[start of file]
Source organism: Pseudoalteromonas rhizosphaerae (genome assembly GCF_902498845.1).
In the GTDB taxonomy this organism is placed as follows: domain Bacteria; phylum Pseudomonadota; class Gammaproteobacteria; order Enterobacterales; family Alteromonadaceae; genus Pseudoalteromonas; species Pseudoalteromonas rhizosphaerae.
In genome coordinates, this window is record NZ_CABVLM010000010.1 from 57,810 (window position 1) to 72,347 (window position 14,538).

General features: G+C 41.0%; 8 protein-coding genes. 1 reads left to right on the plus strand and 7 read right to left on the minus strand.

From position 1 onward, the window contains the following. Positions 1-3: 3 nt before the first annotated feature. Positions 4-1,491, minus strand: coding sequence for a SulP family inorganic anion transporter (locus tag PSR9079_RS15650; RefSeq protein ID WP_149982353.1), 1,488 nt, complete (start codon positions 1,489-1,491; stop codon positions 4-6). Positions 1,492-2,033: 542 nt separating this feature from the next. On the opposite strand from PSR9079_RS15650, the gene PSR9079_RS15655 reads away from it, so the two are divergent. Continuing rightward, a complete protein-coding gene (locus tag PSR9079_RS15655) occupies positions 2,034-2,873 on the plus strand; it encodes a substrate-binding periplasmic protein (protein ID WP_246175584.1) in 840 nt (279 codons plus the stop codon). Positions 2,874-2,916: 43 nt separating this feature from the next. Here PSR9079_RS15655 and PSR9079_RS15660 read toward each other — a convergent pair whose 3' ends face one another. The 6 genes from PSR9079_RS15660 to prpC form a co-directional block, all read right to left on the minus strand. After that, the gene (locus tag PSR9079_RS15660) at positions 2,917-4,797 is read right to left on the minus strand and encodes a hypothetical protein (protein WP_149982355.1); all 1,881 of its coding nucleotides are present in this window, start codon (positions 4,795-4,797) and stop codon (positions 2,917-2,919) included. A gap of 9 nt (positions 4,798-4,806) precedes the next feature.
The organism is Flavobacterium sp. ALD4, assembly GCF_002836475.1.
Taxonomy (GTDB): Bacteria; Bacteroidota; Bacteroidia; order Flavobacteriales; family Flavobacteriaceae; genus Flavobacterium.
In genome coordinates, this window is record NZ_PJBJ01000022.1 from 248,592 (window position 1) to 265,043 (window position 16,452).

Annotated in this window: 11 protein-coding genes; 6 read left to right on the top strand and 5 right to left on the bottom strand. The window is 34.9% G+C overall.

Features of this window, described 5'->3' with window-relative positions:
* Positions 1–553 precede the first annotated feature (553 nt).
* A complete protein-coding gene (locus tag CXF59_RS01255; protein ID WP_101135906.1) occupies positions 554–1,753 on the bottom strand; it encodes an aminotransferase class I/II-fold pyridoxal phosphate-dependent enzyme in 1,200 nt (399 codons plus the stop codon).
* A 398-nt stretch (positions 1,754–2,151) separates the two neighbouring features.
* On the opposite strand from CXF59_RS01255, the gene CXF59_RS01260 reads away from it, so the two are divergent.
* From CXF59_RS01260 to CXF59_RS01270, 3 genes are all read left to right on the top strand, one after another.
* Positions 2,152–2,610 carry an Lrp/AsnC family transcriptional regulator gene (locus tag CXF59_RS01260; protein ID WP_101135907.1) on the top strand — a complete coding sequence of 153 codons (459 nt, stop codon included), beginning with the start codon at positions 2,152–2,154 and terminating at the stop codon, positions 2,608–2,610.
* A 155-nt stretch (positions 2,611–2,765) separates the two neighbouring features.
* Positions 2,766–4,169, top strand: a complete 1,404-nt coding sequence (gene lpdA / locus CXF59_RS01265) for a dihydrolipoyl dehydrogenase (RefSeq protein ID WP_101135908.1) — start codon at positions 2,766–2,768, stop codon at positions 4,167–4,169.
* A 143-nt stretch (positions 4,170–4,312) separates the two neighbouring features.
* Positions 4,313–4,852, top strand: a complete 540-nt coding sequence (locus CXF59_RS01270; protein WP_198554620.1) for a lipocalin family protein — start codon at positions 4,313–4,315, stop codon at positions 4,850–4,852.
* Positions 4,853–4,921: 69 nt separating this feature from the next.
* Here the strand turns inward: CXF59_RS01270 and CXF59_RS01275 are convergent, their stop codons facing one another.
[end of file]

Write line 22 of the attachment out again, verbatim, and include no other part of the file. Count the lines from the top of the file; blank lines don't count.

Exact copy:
* Here the strand turns inward: CXF59_RS01270 and CXF59_RS01275 are convergent, their stop codons facing one another.